Gilbert U-238 Atomic Energy Laboratory

The Gilbert U-238 Atomic Energy Lab is a toy lab set designed to allow children to create and watch nuclear and chemical reactions using radioactive material. The Atomic Energy Lab was released by the A. C. Gilbert Company in 1950.

The Gilbert U-238 Atomic Energy Laboratory was packaged in a customized metal case

Background and development edit

The kit was created by Alfred Carlton Gilbert, who was an American athlete, magician, toy-maker, business man, and inventor of the well-known Erector Set. Gilbert believed that toys were the foundation in building a "solid American character", and many of his toys had some type of educational significance to them. Gilbert was even dubbed "the man who saved Christmas" during World War I when he convinced the US Council of National Defense not to ban toy purchases during Christmas time.[1]

The Atomic Energy Lab was just one of a dozen chemical reactions lab kits on the market at the time. Gilbert’s toys often included instructions on how the child could use the set to put on his own "magic show". For parents, he pushed the idea that the sets' use of chemical reactions directed their children toward a potential career in science and engineering.[2]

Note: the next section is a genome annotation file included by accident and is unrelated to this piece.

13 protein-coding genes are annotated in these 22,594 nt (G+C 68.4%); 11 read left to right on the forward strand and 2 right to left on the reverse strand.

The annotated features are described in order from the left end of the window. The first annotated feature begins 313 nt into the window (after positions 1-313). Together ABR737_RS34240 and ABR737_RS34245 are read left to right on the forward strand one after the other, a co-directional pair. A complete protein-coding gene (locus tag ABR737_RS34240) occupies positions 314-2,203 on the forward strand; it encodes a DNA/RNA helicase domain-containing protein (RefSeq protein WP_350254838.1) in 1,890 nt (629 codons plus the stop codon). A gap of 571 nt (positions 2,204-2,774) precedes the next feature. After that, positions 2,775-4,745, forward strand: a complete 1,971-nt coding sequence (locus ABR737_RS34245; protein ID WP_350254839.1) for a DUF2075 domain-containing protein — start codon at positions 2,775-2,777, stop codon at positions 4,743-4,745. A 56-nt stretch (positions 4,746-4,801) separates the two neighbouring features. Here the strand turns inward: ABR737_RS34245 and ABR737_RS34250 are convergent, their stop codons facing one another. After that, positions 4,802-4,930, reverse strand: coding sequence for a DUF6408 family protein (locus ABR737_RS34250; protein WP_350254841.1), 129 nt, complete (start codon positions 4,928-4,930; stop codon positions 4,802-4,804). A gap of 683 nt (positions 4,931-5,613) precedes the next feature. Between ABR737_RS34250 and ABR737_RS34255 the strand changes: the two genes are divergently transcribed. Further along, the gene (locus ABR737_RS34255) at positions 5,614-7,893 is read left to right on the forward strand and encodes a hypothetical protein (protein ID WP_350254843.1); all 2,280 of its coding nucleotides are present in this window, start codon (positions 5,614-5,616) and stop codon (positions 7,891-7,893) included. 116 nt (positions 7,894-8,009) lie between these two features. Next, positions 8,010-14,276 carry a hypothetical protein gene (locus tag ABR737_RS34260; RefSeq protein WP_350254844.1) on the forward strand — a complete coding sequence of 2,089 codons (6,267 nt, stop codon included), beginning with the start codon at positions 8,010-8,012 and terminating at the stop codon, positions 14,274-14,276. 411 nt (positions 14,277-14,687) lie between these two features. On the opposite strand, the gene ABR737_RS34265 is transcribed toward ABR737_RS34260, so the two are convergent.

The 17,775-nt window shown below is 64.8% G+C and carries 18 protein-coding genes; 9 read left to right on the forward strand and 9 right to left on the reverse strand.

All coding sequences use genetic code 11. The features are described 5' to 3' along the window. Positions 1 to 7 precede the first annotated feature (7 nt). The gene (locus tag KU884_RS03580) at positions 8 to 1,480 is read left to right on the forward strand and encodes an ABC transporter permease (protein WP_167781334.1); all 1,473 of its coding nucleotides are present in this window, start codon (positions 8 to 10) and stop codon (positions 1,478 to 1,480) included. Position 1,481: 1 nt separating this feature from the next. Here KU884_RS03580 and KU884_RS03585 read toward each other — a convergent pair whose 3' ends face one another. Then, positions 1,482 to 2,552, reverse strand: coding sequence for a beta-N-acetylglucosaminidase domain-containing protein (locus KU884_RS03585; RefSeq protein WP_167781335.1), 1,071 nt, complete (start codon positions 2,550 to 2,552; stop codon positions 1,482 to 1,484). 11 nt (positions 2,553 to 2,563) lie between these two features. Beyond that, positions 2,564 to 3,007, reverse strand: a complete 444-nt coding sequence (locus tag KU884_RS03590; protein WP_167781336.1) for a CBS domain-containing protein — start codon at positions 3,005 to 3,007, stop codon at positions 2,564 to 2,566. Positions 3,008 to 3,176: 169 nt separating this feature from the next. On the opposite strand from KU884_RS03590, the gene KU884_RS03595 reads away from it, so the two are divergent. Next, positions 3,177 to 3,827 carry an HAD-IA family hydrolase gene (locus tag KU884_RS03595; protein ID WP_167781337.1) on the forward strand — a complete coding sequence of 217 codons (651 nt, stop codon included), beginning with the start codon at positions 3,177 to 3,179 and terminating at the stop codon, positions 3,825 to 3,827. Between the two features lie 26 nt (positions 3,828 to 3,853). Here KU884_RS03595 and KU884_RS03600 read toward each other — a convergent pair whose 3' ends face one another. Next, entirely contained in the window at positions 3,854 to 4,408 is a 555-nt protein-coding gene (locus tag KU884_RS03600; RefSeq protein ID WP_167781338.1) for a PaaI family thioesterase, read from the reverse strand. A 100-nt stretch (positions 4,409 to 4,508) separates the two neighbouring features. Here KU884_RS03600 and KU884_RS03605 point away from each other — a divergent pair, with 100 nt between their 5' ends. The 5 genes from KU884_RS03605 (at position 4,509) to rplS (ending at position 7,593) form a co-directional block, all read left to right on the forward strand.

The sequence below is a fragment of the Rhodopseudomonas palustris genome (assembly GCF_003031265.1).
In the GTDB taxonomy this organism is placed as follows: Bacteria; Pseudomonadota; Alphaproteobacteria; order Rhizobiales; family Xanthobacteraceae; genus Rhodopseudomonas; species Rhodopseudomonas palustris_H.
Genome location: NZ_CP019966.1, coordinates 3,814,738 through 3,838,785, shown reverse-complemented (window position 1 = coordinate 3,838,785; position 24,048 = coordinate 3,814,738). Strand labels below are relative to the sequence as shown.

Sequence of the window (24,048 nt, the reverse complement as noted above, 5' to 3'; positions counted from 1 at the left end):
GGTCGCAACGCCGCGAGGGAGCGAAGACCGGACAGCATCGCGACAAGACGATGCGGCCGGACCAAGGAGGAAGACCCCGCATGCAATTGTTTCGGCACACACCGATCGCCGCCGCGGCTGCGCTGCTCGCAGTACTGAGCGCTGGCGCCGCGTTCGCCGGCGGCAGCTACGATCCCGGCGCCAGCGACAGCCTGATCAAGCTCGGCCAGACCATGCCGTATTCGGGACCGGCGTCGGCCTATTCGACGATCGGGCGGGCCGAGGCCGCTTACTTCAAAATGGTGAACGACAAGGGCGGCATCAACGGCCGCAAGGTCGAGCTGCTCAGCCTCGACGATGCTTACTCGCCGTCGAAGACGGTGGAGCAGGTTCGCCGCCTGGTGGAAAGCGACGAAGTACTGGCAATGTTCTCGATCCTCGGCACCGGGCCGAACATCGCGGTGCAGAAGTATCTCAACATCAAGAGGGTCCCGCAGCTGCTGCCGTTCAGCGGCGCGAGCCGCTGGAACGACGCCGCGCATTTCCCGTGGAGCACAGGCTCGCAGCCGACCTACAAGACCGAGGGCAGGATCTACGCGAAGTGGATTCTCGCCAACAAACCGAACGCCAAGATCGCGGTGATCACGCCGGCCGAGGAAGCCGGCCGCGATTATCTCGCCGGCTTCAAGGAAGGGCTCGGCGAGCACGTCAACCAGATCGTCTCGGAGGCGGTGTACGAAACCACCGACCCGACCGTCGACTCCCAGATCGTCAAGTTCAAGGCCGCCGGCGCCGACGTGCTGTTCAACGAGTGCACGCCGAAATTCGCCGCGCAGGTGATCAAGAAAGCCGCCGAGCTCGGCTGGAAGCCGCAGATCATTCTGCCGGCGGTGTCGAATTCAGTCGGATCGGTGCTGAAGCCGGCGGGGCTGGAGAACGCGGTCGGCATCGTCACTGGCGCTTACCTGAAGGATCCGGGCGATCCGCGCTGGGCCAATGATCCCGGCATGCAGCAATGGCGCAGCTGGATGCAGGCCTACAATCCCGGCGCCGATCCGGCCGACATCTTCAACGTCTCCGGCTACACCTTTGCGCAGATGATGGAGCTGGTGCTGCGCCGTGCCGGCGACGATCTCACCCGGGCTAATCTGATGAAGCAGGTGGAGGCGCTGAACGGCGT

In 1954, Gilbert wrote in his autobiography, The Man Who Lives in Paradise, that the Atomic Energy Laboratory was "the most spectacular of [their] new educational toys". Gilbert wrote that the Government encouraged the set's development because it believed the lab would aid public understanding of atomic energy and emphasize its constructive aspects. Gilbert also defended his Atomic Energy Laboratory, stating it was safe, accurate,[3] and that some of the country's best nuclear physicists had worked on the project.[4]: 333–334 

Description edit

Gilbert cloud chamber, assembled
An alternative view of kit contents

The lab contained a cloud chamber allowing the viewer to watch alpha particles traveling at 12,000 miles per second (19,000,000 m/s), a spinthariscope showing the results of radioactive disintegration on a fluorescent screen, and an electroscope measuring the radioactivity of different substances in the set.